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April 29, 2010
Palo Duro Canyon State Park Honoring History While Opening Doors
CANYON — Spectacular, rugged and starkly beautiful, Palo Duro Canyon State Park has always been a worthy Texas bragging point. To make sure everyone has an opportunity to enjoy the canyon’s scenic splendor, early this summer Texas Parks and Wildlife begins making more of this 76-year-old park current with the Americans with Disabilities Act. Construction is expected to be completed in spring 2011.
"There are accessibility issues that have to be conquered to give everybody the same access," says Park Superintendent Randy Ferris.
Thanks to bond funding authorized by the Texas Legislature and approved by statewide voters, Texas Parks and Wildlife is repairing and renovating several Palo Duro Canyon facilities to make them ADA compliant.
At the same time, TPWD is protecting the historical integrity of park structures. At the park headquarters, that is a particular challenge because it was built by the legendary Civilian Conservation Corps. Six CCC companies labored from 1933 to 1937 to build the park. Their work is carefully protected by the Texas Historical Commission and other entities.
"The main part of the building is a CCC-era structure," says project manager Ronny Gallagher. "There are two restrooms in the headquarters that are extremely small but are in that older, historic area."
The building also has a newer section, built in the CCC style but only about 40 years old. That section will be renovated so people in wheelchairs can easily access the building. The headquarters service counter also will be made accessible. But the historic area’s small restrooms defied being altered without destroying their original character.
"So we are taking another building that is adjacent, a CCC building that was used to house a water tank," Gallagher says. That structure had the space to alter it without destroying its historic nature. "We are going to modify that tank and put restrooms inside there."
The more than $600,000 in improvements at Palo Duro Canyon are part of a long list of major Texas State Parks rejuvenation projects underway this year, all aimed at keeping the parks fun, safe and customer friendly. Texas State Parks general obligation bonds have been sold to fund more than $44 million in repairs and renovations to park cabins, bathrooms, electrical and water systems, and other state park infrastructure. Along with fixing up more than 40 state parks, the bonds provide an additional $25 million to dry berth the Battleship Texas.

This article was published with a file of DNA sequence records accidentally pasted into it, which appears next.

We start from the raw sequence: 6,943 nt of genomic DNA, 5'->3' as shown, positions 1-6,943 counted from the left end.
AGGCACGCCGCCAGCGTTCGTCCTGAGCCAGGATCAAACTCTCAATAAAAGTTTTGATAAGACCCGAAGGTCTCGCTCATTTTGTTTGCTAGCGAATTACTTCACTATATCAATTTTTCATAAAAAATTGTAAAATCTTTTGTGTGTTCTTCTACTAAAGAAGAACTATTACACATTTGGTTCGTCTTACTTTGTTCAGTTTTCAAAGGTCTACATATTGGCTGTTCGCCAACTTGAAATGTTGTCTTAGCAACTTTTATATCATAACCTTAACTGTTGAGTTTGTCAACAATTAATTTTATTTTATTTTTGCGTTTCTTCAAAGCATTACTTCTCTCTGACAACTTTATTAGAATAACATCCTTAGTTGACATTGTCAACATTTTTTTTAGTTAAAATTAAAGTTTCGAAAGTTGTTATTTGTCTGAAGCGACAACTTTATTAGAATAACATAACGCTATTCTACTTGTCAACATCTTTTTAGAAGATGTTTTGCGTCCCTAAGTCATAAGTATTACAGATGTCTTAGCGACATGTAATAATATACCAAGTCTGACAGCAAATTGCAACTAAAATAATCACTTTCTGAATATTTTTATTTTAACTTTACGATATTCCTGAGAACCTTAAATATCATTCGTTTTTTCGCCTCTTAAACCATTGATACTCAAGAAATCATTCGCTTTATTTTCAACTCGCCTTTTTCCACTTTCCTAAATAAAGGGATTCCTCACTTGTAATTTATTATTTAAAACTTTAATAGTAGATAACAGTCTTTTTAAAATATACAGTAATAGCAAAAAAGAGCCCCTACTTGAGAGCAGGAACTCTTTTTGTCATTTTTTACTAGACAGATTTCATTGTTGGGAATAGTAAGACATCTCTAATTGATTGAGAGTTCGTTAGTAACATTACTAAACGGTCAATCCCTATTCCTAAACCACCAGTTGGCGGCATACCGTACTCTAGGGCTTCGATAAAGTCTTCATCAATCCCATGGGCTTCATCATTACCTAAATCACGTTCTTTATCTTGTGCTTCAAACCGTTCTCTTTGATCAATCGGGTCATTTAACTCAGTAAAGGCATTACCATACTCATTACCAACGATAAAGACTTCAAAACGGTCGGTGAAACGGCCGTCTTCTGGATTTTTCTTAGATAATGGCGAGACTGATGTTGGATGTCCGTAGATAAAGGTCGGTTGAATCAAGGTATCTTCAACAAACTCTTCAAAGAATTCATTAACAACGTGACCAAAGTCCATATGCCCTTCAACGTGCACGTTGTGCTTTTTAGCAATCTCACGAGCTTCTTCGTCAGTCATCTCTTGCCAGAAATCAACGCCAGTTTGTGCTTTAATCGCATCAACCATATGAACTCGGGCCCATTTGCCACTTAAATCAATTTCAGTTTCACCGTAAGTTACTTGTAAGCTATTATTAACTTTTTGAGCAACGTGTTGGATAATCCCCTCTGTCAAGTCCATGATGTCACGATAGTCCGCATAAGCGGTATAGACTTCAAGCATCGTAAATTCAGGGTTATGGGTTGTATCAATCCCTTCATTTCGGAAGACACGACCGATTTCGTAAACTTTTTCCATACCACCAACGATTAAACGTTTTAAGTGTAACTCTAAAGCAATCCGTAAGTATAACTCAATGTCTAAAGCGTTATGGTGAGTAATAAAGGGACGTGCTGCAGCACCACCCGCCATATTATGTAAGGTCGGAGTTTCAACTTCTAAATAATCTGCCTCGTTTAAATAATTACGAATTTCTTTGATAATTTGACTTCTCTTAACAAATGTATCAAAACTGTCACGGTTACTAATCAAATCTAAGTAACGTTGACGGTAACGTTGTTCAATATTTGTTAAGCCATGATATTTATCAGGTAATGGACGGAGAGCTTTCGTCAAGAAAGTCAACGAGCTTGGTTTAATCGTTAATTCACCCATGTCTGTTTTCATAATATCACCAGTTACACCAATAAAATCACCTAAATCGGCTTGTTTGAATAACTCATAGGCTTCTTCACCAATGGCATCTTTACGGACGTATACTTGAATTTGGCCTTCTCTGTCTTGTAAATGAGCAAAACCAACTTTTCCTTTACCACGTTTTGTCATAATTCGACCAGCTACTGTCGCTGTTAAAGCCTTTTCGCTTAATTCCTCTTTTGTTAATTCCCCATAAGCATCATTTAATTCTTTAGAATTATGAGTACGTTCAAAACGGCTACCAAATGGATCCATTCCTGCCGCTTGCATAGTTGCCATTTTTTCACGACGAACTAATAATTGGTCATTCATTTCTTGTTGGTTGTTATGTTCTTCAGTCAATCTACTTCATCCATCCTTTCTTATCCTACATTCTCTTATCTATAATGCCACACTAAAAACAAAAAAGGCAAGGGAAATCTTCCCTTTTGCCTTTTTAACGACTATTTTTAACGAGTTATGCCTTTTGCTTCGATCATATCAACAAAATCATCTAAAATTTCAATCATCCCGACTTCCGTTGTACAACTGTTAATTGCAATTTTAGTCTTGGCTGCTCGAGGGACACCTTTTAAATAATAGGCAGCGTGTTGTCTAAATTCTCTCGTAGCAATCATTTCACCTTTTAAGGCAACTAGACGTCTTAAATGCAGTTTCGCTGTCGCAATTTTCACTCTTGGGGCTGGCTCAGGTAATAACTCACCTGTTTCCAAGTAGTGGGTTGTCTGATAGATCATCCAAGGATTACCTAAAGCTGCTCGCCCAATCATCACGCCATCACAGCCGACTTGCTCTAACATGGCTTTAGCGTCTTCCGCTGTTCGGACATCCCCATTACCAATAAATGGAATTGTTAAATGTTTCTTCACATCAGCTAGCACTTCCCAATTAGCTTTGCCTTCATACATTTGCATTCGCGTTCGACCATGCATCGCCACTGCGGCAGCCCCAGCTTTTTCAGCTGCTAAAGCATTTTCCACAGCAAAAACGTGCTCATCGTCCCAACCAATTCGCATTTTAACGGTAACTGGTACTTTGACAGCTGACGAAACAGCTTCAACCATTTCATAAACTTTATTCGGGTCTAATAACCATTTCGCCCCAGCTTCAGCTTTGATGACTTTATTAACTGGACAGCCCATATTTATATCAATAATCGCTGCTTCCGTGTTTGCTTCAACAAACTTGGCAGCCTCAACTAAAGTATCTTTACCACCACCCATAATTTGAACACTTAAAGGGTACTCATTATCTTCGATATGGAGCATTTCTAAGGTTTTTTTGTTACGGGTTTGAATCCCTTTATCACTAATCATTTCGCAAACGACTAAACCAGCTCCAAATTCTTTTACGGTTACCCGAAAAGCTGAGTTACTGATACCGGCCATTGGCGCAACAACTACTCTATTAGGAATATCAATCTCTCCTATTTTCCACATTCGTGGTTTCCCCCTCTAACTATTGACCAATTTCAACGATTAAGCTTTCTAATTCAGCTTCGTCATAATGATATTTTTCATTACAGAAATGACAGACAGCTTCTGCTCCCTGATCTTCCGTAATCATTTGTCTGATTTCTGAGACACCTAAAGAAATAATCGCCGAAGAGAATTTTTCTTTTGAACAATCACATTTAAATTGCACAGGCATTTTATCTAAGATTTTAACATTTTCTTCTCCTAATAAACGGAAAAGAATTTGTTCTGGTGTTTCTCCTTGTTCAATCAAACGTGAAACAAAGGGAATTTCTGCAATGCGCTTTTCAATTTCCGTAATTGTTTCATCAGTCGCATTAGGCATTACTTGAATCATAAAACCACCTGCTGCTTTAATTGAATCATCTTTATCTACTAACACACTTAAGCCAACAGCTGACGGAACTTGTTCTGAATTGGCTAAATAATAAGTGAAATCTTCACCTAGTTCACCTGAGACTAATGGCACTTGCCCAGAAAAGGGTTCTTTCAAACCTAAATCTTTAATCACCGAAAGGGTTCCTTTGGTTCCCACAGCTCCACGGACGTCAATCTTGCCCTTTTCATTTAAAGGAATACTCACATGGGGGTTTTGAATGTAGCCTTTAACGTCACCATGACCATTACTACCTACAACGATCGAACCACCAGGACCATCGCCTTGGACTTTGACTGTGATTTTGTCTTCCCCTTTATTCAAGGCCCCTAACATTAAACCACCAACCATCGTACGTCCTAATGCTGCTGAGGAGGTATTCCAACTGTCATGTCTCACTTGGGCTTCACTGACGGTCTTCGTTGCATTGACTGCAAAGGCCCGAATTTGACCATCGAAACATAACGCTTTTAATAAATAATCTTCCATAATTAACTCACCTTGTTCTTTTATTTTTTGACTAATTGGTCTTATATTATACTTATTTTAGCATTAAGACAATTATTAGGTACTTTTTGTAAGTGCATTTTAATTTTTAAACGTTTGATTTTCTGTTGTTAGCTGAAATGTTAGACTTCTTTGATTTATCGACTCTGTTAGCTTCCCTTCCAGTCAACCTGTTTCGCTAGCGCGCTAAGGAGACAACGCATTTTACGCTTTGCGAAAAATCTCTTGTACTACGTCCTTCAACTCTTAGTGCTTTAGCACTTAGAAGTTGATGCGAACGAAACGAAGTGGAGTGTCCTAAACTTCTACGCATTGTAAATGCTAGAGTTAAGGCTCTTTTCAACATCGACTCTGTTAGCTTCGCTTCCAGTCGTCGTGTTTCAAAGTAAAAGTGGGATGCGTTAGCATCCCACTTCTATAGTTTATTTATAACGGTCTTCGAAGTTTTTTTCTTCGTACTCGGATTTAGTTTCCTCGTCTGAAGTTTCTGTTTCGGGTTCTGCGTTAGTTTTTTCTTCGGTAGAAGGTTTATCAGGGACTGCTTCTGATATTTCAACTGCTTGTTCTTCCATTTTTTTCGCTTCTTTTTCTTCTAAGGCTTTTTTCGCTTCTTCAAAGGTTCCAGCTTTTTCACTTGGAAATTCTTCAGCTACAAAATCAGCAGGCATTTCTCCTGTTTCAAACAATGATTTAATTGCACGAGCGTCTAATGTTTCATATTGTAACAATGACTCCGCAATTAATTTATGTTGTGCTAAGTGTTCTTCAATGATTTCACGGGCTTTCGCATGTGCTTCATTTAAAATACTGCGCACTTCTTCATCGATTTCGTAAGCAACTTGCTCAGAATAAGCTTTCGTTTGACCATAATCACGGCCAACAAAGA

Another ADA restroom update will be done in Palo Duro Canyon’s Chinaberry Day Use Area. The walls of that non-CCC structure will be moved outward several feet to provide adequate wheelchair turnaround room inside, and the doors will be widened. Chinaberry also gets ADA-compliant pathways from the parking area to picnic pads and the restroom.
More upgrades will be made at the Sagebrush Camp Area, where three campsites will be brought up to ADA compliance.
"We are going to be doing some elevation work, some grading, adjusting the picnic pad to make sure it’s the right size and allow easy access from the camper to the pad," Gallagher says. "And we will put an ADA walkway between those campsites to the restrooms."
Palo Duro Canyon is indisputably one of Texas’ most spectacular state parks. It is often called the "Grand Canyon of Texas," although the experience, for many guests, is more intimate than visiting the national icon. The Grand Canyon is so vast, deep and challenging that most visitors see it only from the rim. A visit to Palo Duro Canyon State Park means driving — using a road originally built more than 70 years ago by the CCC — down the canyon wall and right into the heart of the canyon.
Ferris says it is the amazing contrast of the canyon with the surrounding landscape that most enthralls people. "You’ve driven across the Panhandle’s flat farmland and ranch land. Then all of a sudden you’ve got the second largest canyon system in the United States."
The park features numerous examples of CCC handicraft. The visitor’s center, originally the Coronado Lodge, was one of the first structures. Others, Ferris says, include the Rim Cabins and the Cow Camp Cabins. The latter were built as open air shelters and later modified into cabins using the CCC design. The CCC boys also constructed a number of the park’s bridges and picnic areas.
The almost 30,000-acre park also boasts great geologic and military history. It took 250 million years of water erosion to carve out the 120-mile long, 800 feet-deep canyon (not all in the park). That story is revealed by the layers of rock exposed as the canyon deepened. The presence of iron causes the distinctive rust red of the Quartermaster formation, the lowest and oldest layer seen in most areas of the park.
One wonders if all this beauty was appreciated by the combatants — soldiers and Indians — in the month-long Red River Wars of 1874, which essentially ended the lifestyle of Plains Indians. The final battle of that war took place in and around the canyon, climaxing with the capture and destruction of the food and horses of the remaining Native American resistance.
Palo Duro Canyon State Park attracted about 277,000 visitors last year with its potent combination of scenery, camping, hiking, cabins, equestrian rentals and great diversity of plants and wildlife. It is located in the Texas Panhandle, 14 miles east of Canyon and 30 miles south of Amarillo.
Watch the official Palo Duro Canyon State Park video on YouTube:
For more information, call the park at 806/488-2227, or visit the official website: http://www.tpwd.state.tx.us/spdest/findadest/parks/palo_duro/
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